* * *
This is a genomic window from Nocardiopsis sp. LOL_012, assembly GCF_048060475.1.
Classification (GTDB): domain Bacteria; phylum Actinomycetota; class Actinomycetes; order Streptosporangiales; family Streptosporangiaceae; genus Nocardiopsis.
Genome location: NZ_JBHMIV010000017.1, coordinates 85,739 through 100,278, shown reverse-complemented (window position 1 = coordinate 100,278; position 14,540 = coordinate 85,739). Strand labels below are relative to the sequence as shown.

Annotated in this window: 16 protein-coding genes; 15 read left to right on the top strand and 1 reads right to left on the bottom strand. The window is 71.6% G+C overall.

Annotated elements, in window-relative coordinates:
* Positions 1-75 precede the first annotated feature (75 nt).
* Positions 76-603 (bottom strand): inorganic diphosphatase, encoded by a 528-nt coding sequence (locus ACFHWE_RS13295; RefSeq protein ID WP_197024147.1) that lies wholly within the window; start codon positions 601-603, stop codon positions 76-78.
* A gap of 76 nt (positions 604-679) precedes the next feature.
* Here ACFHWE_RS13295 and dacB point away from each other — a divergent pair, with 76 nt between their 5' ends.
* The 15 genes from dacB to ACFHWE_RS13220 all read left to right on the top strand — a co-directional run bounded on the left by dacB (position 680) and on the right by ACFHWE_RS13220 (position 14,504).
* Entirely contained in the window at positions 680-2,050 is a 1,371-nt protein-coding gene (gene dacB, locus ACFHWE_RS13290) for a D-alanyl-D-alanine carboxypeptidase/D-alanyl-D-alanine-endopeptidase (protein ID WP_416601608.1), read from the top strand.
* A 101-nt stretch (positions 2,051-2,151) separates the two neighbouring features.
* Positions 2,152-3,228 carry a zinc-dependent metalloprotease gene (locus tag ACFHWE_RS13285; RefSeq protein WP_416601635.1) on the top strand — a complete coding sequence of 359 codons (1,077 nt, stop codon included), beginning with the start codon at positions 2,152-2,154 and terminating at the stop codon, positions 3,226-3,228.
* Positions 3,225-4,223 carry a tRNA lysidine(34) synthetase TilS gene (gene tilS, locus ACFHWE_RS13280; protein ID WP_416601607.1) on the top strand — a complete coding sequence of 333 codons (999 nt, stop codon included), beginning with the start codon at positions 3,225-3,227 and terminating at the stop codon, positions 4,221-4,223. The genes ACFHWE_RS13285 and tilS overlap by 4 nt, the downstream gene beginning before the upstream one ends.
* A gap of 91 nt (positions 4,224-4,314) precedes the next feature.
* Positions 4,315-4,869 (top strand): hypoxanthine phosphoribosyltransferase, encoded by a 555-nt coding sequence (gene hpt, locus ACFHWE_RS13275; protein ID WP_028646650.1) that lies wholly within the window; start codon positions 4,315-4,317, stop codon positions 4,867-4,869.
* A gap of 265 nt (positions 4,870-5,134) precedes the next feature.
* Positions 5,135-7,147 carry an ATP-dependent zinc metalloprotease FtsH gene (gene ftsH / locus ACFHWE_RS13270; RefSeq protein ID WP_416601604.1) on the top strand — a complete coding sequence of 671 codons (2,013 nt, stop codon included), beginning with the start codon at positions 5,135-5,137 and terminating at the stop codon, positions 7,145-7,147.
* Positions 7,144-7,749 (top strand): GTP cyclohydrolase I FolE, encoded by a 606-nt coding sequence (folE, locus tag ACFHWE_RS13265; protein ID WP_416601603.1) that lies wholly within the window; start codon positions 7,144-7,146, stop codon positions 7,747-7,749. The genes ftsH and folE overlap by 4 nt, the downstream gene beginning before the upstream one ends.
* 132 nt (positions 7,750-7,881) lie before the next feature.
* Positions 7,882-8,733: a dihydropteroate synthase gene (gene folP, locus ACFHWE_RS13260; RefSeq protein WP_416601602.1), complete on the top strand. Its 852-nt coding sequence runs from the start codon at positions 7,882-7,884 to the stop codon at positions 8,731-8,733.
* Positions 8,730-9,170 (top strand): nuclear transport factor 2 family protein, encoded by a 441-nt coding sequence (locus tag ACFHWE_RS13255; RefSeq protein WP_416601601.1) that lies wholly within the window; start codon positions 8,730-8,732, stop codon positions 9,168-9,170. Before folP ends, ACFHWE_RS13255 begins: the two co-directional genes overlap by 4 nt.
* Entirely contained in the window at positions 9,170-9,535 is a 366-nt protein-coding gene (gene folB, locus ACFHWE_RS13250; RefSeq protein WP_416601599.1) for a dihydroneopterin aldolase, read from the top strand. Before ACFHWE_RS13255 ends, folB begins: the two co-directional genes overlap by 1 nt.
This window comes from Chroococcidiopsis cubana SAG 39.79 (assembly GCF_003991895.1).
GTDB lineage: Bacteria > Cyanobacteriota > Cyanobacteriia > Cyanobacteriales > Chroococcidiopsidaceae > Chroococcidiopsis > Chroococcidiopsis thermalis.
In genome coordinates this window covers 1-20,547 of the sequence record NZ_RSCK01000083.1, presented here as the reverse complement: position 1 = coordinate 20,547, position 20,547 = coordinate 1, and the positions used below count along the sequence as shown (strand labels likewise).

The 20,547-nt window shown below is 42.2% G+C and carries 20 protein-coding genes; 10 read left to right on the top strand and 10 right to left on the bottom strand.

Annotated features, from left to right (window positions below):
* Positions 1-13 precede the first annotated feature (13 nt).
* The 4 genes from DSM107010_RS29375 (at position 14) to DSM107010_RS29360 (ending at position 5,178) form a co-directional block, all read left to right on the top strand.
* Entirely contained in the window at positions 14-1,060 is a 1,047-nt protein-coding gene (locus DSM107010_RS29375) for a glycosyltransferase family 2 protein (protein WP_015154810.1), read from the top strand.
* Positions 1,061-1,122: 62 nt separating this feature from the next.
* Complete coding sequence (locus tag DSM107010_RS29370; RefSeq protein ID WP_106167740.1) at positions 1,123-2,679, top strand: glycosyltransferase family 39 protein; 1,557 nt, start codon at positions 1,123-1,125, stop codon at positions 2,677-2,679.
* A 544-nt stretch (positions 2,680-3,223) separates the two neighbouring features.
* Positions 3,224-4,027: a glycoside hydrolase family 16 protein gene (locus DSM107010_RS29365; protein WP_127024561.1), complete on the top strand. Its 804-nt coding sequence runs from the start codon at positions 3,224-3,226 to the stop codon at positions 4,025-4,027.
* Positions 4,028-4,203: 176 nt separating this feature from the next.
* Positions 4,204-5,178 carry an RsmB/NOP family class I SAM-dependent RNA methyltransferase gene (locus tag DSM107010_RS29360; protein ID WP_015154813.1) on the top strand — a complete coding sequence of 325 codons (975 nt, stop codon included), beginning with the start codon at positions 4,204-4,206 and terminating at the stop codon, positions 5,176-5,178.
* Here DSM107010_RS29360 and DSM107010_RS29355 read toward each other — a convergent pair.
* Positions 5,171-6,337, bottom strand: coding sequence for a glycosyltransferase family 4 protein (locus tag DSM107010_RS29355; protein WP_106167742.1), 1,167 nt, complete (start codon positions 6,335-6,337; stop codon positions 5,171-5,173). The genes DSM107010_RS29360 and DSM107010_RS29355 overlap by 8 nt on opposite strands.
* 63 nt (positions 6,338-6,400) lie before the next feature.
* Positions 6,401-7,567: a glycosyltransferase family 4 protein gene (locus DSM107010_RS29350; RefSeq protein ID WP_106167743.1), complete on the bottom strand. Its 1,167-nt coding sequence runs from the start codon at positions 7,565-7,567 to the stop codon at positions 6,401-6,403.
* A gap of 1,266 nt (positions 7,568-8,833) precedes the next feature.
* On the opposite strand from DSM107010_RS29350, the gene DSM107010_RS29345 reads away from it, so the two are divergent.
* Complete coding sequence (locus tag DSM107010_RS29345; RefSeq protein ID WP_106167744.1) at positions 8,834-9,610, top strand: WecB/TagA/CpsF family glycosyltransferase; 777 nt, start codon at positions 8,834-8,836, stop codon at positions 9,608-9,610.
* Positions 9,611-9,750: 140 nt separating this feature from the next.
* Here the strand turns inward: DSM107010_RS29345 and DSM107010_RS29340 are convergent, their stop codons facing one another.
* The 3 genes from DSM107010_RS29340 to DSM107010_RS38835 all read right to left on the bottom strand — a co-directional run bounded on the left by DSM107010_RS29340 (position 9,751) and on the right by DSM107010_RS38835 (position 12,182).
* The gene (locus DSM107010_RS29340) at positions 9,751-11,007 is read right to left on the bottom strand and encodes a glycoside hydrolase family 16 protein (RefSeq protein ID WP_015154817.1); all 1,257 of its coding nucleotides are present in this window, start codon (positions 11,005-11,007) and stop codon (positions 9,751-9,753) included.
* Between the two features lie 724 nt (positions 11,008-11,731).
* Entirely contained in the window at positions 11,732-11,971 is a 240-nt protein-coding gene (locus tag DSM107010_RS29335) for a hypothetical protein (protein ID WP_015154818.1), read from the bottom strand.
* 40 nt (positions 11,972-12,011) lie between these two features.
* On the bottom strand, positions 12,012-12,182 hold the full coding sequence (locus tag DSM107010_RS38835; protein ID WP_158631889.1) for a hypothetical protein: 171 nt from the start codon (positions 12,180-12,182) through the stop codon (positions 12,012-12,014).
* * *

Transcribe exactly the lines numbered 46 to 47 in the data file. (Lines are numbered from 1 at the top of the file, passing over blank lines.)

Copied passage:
* Here the strand turns inward: DSM107010_RS29345 and DSM107010_RS29340 are convergent, their stop codons facing one another.
* The 3 genes from DSM107010_RS29340 to DSM107010_RS38835 all read right to left on the bottom strand — a co-directional run bounded on the left by DSM107010_RS29340 (position 9,751) and on the right by DSM107010_RS38835 (position 12,182).